Lazare-Levy;  Delecluse, Benedetti, Marechal, Oubradous, Rampal, etc. (2-St Laurent Studio YSL T-806)
Item# P1304
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Product Description

Lazare-Levy;  Delecluse, Benedetti, Marechal, Oubradous, Rampal, etc. (2-St Laurent Studio YSL T-806)
P1304. LAZARE-LÉVY: Beethoven, Mozart, Rameau, Fauré & Lazare-Lévy; LAZARE-LÉVY acc. GEORGES JOUATTE (T): 4 Fauré songs; LAZARE-LÉVY, w. ULYSSE DELÉCLUSE, COURSIER, de SAMPIGNY, RAMPAL, OUBRADOUS, VIEUX, PIERLOT, BENEDETTI & MARÉCHAL: Clarinet Quintet in A, K.581 (Mozart); Divertissement (Roussel). (Canada) 2-St Laurent Studio YSL T-806, recorded 1950-61, several live performances. Transfers by Yves St Laurent.


“Lazare Lévy, also hyphenated as Lazare-Lévy was an influential French pianist, organist, composer and pedagogue. As a virtuoso pianist he toured throughout Europe, in North Africa, Israel, the Soviet Union and Japan. He taught for many years at the Paris Conservatoire.

Lazare Lévy was born of French parents in Brussels. He entered the Paris Conservatoire at age 12 in 1894. He studied under Louis Diémer, André Gedalge, and Albert Lavignac. His fellow musicians and friends included Jacques Thibaud, Alfredo Casella, Maurice Ravel, Alfred Cortot, George Enescu, and Pierre Monteux. In 1898, he was awarded a Premier Prix.

He was conducted by Édouard Colonne at his debut recital at the age twenty. He played Schumann's a minor Piano Concerto at the Concerts Colonne. Camille Saint-Saëns, who saw him at one of his early recitals, considered him to possess ‘that rare union of technical perfection and musicality’." Saint-Saëns intentionally obtained a front row seat to show his support for the pianist.

In 1911, he played Ibéria (Book I) of Albéniz, whom he admired. He also supported French composers Darius Milhaud and Paul Dukas early in their careers by playing their works. Having an interest in new music, he also championed the careers of several of his students.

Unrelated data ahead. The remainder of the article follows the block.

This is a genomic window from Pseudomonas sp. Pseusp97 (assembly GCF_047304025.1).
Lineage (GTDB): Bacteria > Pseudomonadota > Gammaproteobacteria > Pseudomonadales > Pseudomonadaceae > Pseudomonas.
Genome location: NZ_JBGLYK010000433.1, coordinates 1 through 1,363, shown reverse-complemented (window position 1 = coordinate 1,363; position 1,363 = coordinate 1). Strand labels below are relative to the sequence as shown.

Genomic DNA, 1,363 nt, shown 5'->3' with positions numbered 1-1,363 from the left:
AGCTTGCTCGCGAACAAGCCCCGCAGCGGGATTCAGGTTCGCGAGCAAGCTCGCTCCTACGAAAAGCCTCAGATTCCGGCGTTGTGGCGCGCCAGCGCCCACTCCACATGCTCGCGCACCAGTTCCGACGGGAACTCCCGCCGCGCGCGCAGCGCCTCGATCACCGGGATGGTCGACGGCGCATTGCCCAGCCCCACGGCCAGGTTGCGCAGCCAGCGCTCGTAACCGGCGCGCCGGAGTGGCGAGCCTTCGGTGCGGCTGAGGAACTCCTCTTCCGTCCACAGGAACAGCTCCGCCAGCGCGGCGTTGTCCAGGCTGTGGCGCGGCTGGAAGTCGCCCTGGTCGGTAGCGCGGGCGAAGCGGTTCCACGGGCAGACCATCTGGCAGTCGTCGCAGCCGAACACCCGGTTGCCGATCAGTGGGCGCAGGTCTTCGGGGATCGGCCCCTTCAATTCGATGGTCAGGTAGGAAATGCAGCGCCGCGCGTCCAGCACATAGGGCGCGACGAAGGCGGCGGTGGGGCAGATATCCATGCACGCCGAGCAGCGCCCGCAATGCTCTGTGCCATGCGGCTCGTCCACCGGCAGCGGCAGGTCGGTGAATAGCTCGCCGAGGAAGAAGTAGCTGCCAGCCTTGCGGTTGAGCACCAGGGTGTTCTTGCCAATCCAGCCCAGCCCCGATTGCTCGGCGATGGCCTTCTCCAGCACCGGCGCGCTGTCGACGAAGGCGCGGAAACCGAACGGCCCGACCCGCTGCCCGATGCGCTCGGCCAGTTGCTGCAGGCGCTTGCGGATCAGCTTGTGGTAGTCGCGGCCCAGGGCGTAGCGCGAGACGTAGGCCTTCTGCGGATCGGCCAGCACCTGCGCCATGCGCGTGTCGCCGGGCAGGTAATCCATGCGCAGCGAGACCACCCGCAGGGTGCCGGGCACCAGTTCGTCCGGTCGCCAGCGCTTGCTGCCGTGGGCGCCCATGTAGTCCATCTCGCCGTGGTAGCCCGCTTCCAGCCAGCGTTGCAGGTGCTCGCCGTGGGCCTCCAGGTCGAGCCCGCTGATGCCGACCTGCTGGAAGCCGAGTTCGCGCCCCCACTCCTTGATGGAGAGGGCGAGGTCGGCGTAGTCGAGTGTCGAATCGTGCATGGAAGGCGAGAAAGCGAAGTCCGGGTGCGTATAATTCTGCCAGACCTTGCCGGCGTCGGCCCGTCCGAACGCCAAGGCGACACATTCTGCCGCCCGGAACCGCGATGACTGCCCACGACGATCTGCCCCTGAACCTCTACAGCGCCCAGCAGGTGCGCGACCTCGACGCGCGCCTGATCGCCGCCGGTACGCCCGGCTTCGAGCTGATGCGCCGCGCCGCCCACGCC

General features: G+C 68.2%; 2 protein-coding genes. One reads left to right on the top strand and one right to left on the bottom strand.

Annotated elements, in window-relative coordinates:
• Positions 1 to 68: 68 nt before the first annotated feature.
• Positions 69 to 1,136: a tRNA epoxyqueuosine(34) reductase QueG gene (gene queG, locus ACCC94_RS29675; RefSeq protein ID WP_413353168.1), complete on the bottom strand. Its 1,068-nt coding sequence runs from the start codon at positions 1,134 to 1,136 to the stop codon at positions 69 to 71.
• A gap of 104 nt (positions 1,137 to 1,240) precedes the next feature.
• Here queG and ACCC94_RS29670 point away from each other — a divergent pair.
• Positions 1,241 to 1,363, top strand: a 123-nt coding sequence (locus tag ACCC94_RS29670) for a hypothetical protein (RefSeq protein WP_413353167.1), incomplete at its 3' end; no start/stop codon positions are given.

He co-wrote Méthode Supérieure for piano when he was 25. He became an assistant of Diémer, who published the piece. Beginning in 1914, he became a temporary teacher at the Paris Conservatoire. He became a professor in 1923 and taught there until 1953, except for the period during the war when the Germans had dismissed him because he was a Jew holding an official position. However, his position had been given to Marcel Ciampi and although he was reappointed in 1944, he did not get the same position after the war. He was a leading performer and influential teacher, along with Alfred Cortot, Isidor Philipp, and Marguerite Long."

- Wikipedia

“During his [1950] Japanese tour, Lévy also made a handful of recordings of Couperin, Schubert, Chopin, Schumann & a selection of his own waltzes. The Japanese experience gave a whole new lease of life to Lévy’s career.”

- Jean-Marc Harari, INTERNATIONAL PIANO QUARTERLY, Summer, 2001